DARPA Wants Boffins to Turn Household Items into Weapons

DARPA Wants Boffins to Turn Household Items into Weapons

US government agency DARPA is reaching out to Americans to crowdsource ideas on how to turn relatively benign, off-the-shelf products into ones that can pose serious security risks.

The ‘Improv’ initiative is all about being able to better anticipate security threats from unlikely sources, such as components from the transportation, construction, agricultural and other commercial sectors.

The emphasis is on speed and low cost, with applicants tasked with creating sophisticated military-grade technologies from commercially available products, open source code and “components created through rapid prototyping.”

“DARPA often looks at the world from the point of view of our potential adversaries to predict what they might do with available technology,” said program manager John Main, in a statement.

“Historically we did this by pulling together a small group of technical experts, but the easy availability in today’s world of an enormous range of powerful technologies means that any group of experts only covers a small slice of the available possibilities. In Improv we are reaching out to the full range of technical experts to involve them in a critical national security issue.”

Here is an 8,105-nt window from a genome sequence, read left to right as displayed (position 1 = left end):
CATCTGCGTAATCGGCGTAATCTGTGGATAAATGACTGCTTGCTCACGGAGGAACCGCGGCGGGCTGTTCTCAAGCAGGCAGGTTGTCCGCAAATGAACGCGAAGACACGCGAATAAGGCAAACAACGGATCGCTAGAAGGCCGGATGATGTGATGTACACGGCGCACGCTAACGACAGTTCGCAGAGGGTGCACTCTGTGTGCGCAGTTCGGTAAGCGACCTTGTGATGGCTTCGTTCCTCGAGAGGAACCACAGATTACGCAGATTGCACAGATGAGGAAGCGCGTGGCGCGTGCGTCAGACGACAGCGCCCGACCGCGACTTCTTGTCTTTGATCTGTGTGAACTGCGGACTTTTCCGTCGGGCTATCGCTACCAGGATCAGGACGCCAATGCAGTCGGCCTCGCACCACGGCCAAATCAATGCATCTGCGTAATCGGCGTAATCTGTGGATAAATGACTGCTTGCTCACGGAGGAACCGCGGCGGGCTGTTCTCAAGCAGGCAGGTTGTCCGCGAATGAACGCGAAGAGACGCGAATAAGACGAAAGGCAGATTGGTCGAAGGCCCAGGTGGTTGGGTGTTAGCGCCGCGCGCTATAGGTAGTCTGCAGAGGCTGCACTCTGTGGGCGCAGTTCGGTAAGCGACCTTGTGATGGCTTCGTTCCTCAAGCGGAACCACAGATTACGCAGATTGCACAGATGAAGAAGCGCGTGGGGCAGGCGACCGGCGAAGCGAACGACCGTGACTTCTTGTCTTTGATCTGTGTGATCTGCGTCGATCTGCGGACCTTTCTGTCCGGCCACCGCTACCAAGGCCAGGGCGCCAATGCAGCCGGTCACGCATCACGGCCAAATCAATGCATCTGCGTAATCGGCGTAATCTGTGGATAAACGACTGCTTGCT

These experts could come from an IT, biology, engineering or other background, but don’t necessarily have to have professional qualifications.

DARPA – the Defense Advanced Research Projects Agency – said it will assess ideas on a case-by-case basis and then decide on what level of support to offer.

Winning applicants will be expected to develop a working prototype within 90 days. A webinar for those who want to find out more will be held on 29 and 30 March.

“DARPA’s mission is to create strategic surprise, and the agency primarily does so by pursuing radically innovative and even seemingly impossible technologies,” said Main. “Improv is being launched in recognition that strategic surprise can also come from more familiar technologies, adapted and applied in novel ways.”

Source: Information Security Magazine